Henry Richardson Linville
Born in 1866, Henry Richardson Linville grew up in St. Joseph, Mo., and earned his Ph.D at Harvard before moving to the city and becoming a biology teacher at Jamaica HS. That’s when the newly formed Teachers Union chose Linville as its head.
He had achieved acclaim by helping to start and becoming the first editor of the magazine The American Teacher. It wasn’t long before Linville and the union were fighting a campaign of repression waged on teachers who opposed America’s involvement in World War I.
A dedicated fighter for academic freedom and free speech, years later Linville found himself caught in the crossfire of the classic "liberal dilemma." The Teachers Union of the 1930s was a factional donnybrook. Finding itself unable to conduct any business and convinced that the communists were using endless debate to sabotage the union, Linville and the leadership sought to have the union "reorganized," free of communist "domination."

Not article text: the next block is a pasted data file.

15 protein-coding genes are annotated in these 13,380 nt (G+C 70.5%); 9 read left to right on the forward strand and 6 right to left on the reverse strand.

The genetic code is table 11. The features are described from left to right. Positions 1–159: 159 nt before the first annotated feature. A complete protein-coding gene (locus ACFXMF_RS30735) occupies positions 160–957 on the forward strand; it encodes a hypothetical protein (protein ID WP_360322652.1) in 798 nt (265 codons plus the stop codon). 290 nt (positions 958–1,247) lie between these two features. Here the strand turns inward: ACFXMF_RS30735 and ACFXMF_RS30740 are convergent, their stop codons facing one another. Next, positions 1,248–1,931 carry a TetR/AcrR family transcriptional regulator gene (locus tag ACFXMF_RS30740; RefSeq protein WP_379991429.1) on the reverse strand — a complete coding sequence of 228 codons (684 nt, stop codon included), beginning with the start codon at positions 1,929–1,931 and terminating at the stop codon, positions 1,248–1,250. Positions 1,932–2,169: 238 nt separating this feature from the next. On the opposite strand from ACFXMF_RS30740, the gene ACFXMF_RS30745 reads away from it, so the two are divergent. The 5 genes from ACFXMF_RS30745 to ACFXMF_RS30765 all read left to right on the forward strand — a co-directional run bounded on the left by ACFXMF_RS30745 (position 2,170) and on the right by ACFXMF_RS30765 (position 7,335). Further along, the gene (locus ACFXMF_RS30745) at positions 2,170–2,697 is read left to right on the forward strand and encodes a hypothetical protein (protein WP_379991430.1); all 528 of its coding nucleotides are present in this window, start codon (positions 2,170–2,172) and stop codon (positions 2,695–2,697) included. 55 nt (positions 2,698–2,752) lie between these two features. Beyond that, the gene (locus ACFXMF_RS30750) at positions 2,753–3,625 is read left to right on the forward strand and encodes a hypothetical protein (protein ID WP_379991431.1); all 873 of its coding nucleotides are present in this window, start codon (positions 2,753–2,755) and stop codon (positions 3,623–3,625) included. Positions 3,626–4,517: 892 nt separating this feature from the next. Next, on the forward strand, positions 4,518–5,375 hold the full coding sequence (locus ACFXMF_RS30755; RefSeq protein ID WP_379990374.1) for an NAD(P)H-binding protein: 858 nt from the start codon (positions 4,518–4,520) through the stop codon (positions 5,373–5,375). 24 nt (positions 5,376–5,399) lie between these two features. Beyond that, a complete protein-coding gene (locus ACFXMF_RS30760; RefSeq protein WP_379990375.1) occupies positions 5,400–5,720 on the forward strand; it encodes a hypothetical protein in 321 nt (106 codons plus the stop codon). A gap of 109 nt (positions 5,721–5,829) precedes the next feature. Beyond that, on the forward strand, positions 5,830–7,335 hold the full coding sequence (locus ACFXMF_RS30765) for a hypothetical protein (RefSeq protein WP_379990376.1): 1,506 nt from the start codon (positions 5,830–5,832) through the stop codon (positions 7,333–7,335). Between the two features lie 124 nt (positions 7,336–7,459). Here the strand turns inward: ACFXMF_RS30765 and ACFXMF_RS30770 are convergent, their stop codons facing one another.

When the move failed, Linville — along with most of the union’s officers and several hundred members — walked out and founded a new union, the Teachers Guild. Linville became the guild’s executive director, a post he held until his death in an automobile accident in 1941.